If your treatment has caused side effects like nausea, taste changes, or mouth sores, you probably have already started your own mental list of foods you'd much rather steer clear of. However, there are some foods that no matter how good they sound are probably best avoided due to the risk of foodborne illness, aka food poisoning. Because some treatments can weaken your immune system until at least a few weeks after they’ve ended (longer if you had a stem cell/bone marrow transplant), food poisoning is not something to tempt. The results of developing a foodborne illness can be serious.
Eating raw or undercooked foods is a common cause of food poisoning. Proper cooking destroys bacteria, but they can start to grow on cooked food if it is left out or in the refrigerator for too long. Food also can become contaminated when someone infected with a virus or other “bug” handles it.
Paying attention to food safety rules and being extra careful when handling, preparing, and storing food is definitely important. However, some people who are receiving or have recently finished cancer treatment should avoid some foods entirely, even if they may have eaten them with no problems in the past. These include:
- Cold hot dogs or deli lunch meat (cold cuts)—Always cook or reheat until the meat is steaming hot.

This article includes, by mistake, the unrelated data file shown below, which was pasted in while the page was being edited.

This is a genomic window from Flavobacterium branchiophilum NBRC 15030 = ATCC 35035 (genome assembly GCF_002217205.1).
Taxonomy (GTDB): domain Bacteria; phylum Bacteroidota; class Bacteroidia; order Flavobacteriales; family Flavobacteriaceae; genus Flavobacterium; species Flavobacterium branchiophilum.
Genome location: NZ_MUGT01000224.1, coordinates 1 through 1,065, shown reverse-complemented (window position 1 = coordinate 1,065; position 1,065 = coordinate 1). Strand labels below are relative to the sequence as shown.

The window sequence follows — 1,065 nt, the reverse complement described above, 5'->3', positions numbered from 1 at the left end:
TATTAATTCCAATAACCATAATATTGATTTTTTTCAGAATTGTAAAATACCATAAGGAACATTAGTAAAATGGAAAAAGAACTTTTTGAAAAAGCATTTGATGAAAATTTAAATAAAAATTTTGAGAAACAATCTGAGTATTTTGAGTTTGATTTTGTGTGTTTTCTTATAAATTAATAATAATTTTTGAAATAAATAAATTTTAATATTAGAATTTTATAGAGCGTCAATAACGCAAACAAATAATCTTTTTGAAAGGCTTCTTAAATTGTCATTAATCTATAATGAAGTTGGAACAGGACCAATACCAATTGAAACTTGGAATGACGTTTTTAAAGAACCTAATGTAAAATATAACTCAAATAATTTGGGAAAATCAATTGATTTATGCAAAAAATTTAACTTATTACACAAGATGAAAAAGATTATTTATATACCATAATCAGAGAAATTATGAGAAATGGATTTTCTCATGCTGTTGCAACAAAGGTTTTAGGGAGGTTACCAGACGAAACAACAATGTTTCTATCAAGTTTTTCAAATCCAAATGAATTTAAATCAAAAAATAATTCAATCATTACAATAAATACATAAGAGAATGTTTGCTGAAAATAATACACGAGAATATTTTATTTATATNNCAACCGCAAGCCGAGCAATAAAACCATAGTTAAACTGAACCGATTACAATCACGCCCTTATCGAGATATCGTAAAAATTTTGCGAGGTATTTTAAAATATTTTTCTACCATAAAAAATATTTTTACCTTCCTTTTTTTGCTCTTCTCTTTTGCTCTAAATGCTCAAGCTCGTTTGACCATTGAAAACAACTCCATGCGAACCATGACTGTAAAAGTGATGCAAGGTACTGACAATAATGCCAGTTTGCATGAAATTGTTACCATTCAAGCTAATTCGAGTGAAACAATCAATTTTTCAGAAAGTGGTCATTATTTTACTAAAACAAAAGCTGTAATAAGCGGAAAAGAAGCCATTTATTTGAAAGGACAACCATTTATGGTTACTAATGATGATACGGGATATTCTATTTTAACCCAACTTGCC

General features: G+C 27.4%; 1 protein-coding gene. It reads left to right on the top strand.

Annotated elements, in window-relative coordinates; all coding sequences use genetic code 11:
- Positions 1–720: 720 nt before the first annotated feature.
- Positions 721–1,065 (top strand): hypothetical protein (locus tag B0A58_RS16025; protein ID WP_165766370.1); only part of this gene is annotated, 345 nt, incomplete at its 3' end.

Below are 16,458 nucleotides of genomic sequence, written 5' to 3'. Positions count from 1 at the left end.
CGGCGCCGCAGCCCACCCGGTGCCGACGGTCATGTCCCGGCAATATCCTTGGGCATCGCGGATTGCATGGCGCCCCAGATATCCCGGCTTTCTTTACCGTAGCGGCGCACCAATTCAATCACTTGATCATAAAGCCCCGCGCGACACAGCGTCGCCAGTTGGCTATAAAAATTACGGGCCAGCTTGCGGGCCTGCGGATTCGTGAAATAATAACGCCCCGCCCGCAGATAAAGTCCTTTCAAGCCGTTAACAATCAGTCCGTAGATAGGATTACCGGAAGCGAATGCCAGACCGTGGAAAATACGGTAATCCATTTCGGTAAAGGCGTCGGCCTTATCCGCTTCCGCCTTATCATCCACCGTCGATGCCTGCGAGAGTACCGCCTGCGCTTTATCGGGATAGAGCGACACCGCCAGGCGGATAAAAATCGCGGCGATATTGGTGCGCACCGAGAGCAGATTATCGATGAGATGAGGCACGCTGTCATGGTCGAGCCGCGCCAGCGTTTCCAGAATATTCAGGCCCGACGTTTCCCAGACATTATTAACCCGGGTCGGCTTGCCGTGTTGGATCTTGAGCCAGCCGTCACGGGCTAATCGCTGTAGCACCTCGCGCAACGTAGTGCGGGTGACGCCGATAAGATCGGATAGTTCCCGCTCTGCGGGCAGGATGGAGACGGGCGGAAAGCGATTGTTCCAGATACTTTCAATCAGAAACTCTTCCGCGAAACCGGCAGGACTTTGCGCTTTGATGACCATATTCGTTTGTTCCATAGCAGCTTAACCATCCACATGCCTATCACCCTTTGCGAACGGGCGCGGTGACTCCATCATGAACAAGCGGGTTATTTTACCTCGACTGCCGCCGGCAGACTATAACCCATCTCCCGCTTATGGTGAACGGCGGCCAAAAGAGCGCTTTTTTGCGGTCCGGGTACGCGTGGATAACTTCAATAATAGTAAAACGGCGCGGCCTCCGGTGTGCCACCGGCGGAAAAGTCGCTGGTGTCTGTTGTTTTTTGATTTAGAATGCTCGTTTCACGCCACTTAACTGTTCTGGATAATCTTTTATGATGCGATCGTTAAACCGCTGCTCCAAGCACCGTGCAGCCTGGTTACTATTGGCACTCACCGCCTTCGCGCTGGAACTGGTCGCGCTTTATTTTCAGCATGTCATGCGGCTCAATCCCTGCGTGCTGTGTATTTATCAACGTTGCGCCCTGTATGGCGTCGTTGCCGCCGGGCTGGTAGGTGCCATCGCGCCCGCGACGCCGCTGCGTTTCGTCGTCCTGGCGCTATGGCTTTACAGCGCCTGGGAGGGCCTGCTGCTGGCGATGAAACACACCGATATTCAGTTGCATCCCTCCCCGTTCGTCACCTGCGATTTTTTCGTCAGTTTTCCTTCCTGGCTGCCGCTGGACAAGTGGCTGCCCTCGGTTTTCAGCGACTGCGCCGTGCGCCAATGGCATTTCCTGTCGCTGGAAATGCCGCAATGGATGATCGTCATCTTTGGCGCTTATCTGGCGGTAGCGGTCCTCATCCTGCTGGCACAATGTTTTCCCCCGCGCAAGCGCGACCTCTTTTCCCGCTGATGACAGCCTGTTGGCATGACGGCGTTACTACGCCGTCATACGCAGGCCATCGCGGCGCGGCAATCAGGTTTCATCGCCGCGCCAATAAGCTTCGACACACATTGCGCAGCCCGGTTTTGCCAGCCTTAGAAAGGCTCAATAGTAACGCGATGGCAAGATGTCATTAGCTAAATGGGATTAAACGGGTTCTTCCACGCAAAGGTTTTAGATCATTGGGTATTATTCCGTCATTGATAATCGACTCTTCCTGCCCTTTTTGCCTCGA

- Dry-cured, uncooked salami
- Unpasteurized (raw) milk and milk products, including raw milk yogurt
- Soft cheeses made from unpasteurized milk, such as blue-veined (a type of blue cheese), Brie, Camembert, feta, goat cheese, and queso fresco/blanco
- Smoked fish
- Deli-prepared salads with egg, ham, chicken, or seafood
- Refrigerated pâté—Sorry foodies!
- Unwashed fresh fruits and vegetables, especially leafy vegetables that can hide dirt and other contaminants
- Unpasteurized fruit juice or cider
- Raw sprouts like alfalfa sprouts
- Raw or undercooked beef (especially ground beef) or other raw or undercooked meat and poultry
- Raw or undercooked shellfish, like oysters—These items may carry the hepatitis A virus and should be cooked thoroughly to destroy the virus.
- Some types of fish, both raw and cooked, as they may contain high levels of mercury
- Sushi and sashimi, which often contain raw fish—Commercially frozen fish, especially those labeled “sushi-grade” or “sashimi-grade,” is safer than other fish, but check with your doctor, nutritionist, or another member of your health care team before eating these foods.
- Undercooked eggs, such as soft boiled, over easy, and poached
- Raw, unpasteurized eggs or foods made with raw egg, such as homemade raw cookie dough
Talk with your doctor or another member of your health care team about how long you should take food precautions and when you can return to eating certain foods again.